Taxi Driver was released in 1976. I saw it for the first time in about 1996. My second viewing was last Friday night. The film was on a cable channel, with all the swears and no commercials.
I know I’m not telling anyone about a movie they’ve never heard of. Taxi Driver launched the careers of legends and is referenced in countless films and TV shows. If you haven’t seen it in a while, so long that you don’t remember every detail, watch it again. Right now.
Robert DeNiro plays Travis Bickle: Vietnam vet, insomniac, and taxi driver. His stability is held together with pills and routine. Sometimes in a film that centers on a descent into madness, I can find something relatable in the protagonist. That spark that says, ‘Oh, yeah. I can see why he/she is completely losing his/her shit.’ Not so much with Travis Bickle. Vietnam screwed a lot of folks up, but that’s really the only root the viewer has to grab. We don’t know if Travis was picked on in high school, if his fiancée left him for his best friend, or if his childhood dog contracted rabies and had to be put down. Scorsese left the character vague, perhaps so we can attach our own issues to the madman.
Travis spots a beautiful blond woman (Cybill Shepherd as Betsy) one day and she becomes the bright spot in the cesspool that is his version of New York City. Travis pursues her and she agrees to go to the movies with him. He, for some asinine nut-job reason, takes her to a porno theater for their date. Then he doesn’t get why she’s so mad and he starts full-on stalking her. Enter Iris, the barely post-pubescent prostitute played by Jodie Foster. She wears short shorts and big hats, and Travis is desperate for her to go home to her parents. Her pimp Matthew (Harvey Kietel) and Betsy’s senator boss become the targets of Travis’s rage. He needs to kill someone to feel validated and he’s not messing around. In case you haven’t seen it or don’t remember, I won’t give up the body count.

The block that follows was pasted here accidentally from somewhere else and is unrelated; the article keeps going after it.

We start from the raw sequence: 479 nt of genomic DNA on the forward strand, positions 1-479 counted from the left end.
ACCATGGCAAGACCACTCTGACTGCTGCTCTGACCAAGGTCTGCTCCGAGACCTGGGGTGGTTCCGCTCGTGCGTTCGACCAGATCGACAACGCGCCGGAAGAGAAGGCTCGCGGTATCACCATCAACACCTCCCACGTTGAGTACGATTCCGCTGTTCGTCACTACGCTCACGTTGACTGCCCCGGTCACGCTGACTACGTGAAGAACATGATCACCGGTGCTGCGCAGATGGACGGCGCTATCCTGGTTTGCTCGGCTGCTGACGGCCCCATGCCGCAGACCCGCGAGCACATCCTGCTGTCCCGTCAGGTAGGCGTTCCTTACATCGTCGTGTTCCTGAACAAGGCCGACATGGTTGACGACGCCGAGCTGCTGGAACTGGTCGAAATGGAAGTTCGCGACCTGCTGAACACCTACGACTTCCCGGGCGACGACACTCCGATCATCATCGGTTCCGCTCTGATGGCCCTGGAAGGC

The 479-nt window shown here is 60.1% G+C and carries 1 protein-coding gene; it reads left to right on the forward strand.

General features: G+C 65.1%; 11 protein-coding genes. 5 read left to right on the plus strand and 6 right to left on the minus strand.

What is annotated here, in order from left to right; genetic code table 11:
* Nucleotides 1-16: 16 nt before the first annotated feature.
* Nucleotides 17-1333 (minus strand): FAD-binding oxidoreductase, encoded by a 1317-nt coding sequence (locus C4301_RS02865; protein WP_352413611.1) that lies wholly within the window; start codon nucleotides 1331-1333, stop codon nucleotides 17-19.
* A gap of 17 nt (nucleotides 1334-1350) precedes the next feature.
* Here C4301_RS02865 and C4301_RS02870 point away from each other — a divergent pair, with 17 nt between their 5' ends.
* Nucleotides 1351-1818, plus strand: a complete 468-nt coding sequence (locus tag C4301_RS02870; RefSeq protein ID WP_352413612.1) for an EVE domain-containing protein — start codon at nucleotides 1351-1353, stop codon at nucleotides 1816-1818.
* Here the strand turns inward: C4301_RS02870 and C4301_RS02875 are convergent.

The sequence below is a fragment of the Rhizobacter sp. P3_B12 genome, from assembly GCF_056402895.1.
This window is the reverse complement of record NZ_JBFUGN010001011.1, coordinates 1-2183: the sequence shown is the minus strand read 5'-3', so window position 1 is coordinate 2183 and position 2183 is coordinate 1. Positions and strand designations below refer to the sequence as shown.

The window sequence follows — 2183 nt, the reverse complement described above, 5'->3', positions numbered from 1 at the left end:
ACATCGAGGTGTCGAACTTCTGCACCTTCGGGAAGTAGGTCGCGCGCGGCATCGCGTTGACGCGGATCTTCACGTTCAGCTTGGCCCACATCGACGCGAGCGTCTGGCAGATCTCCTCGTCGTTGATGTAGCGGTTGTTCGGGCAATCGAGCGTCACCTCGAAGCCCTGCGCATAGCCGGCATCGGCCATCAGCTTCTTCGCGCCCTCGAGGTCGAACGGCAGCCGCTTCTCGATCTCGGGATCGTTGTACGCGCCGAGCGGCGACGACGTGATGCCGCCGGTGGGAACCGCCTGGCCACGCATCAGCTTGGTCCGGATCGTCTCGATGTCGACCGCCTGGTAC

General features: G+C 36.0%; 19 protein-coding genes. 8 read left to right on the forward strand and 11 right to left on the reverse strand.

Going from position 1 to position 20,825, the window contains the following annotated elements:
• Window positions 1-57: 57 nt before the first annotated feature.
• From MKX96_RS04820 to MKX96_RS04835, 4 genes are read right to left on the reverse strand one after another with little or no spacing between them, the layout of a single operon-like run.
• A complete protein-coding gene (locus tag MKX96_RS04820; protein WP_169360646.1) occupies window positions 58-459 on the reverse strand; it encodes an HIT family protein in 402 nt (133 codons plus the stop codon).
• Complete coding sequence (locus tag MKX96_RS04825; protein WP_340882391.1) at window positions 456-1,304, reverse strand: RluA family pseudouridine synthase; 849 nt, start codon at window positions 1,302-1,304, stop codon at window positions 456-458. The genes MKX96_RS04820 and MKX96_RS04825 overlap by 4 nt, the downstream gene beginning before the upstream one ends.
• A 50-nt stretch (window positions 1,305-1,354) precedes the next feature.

His crazy sundae has a base of PTSD, topped with rejection, a 12-year-old prostitute, and one too many jerks. NYC is in for a crazy man shit-storm.
Travis’s breakdown is accessorized with guns stashed in various parts of his clothing and an unexplained Mohawk. Though Travis Bickle the man pretty much remains a mystery throughout the film, the beauty and horror of complete loneliness is captured in a grungy, violent fashion that demands the viewer’s complete attention.